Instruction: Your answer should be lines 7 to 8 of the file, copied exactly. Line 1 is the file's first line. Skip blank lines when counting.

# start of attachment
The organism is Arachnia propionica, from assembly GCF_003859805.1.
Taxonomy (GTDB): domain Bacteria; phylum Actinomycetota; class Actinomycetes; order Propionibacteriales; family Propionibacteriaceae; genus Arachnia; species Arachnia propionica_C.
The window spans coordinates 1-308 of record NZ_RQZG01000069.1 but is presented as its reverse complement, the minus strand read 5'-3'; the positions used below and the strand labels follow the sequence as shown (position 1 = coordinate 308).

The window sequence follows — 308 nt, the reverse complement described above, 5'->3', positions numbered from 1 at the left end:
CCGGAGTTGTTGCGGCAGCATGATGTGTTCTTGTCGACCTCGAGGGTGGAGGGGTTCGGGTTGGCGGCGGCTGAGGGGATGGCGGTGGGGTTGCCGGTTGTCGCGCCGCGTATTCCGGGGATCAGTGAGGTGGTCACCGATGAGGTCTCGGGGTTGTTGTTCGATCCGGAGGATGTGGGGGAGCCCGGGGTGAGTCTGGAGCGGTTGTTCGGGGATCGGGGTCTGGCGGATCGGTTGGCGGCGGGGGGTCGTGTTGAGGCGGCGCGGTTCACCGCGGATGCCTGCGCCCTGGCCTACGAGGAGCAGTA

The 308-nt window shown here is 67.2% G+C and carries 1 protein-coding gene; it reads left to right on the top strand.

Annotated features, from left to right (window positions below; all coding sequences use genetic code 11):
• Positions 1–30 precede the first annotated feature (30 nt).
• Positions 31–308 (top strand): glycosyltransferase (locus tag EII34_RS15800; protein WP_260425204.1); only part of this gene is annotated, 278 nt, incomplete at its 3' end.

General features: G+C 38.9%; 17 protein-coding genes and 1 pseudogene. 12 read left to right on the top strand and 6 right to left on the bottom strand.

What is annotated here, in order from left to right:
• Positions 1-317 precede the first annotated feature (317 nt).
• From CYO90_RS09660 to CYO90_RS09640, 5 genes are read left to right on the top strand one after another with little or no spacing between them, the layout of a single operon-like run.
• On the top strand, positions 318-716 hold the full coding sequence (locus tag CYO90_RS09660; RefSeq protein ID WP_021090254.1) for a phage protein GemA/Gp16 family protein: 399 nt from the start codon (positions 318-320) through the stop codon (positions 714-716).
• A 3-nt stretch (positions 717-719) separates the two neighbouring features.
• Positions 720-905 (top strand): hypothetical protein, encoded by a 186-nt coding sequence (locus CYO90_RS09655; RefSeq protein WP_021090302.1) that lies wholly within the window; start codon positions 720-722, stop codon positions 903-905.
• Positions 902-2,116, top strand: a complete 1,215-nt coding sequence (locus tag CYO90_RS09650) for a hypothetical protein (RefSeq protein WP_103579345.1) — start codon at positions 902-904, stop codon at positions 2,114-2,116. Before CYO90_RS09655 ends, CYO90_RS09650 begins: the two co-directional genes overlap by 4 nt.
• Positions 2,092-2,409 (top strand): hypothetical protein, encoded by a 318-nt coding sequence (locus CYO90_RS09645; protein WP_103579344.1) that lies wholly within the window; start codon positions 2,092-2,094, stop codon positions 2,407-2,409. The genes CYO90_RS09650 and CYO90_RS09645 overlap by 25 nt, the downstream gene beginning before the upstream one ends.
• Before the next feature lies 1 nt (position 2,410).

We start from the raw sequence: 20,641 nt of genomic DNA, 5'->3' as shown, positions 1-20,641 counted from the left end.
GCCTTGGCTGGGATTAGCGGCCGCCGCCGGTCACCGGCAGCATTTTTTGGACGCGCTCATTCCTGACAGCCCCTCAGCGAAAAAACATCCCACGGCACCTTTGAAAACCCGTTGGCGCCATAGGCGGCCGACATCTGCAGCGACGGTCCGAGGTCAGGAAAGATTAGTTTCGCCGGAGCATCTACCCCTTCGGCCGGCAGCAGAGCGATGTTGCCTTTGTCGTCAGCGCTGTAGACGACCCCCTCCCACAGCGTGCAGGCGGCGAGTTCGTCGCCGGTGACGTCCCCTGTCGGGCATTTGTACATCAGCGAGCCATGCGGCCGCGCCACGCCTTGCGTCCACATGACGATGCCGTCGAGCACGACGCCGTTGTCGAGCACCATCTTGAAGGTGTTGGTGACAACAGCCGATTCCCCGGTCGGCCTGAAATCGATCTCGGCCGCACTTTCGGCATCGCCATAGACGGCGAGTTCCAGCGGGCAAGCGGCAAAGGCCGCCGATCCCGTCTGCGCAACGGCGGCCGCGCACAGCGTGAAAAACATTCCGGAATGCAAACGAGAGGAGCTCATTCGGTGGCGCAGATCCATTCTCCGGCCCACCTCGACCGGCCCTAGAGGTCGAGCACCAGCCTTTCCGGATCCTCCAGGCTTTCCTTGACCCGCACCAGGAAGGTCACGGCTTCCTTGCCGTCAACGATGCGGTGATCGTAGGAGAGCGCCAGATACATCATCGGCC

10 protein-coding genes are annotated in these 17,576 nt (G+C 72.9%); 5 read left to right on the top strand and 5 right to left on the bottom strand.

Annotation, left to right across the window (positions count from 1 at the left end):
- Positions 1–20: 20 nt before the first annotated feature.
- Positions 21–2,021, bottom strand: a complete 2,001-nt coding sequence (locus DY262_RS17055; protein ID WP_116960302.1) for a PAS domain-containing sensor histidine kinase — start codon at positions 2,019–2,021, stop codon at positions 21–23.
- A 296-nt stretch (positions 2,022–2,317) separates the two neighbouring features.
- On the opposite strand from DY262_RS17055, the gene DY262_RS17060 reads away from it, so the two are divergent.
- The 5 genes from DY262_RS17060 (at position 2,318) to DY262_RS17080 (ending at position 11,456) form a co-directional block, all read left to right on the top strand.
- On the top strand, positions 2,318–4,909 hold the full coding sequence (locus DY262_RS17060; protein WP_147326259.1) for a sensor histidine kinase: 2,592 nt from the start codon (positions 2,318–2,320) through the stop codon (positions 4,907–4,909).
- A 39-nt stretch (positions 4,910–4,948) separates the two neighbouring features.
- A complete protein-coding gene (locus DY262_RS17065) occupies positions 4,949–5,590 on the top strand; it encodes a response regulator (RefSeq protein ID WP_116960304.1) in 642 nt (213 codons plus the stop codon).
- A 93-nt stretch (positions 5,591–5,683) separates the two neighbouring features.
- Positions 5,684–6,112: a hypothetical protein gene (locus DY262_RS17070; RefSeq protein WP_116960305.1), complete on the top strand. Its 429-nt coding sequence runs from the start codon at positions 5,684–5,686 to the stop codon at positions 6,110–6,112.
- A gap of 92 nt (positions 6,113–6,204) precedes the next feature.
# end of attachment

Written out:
Annotated features, from left to right (window positions below; all coding sequences use genetic code 11):
• Positions 1–30 precede the first annotated feature (30 nt).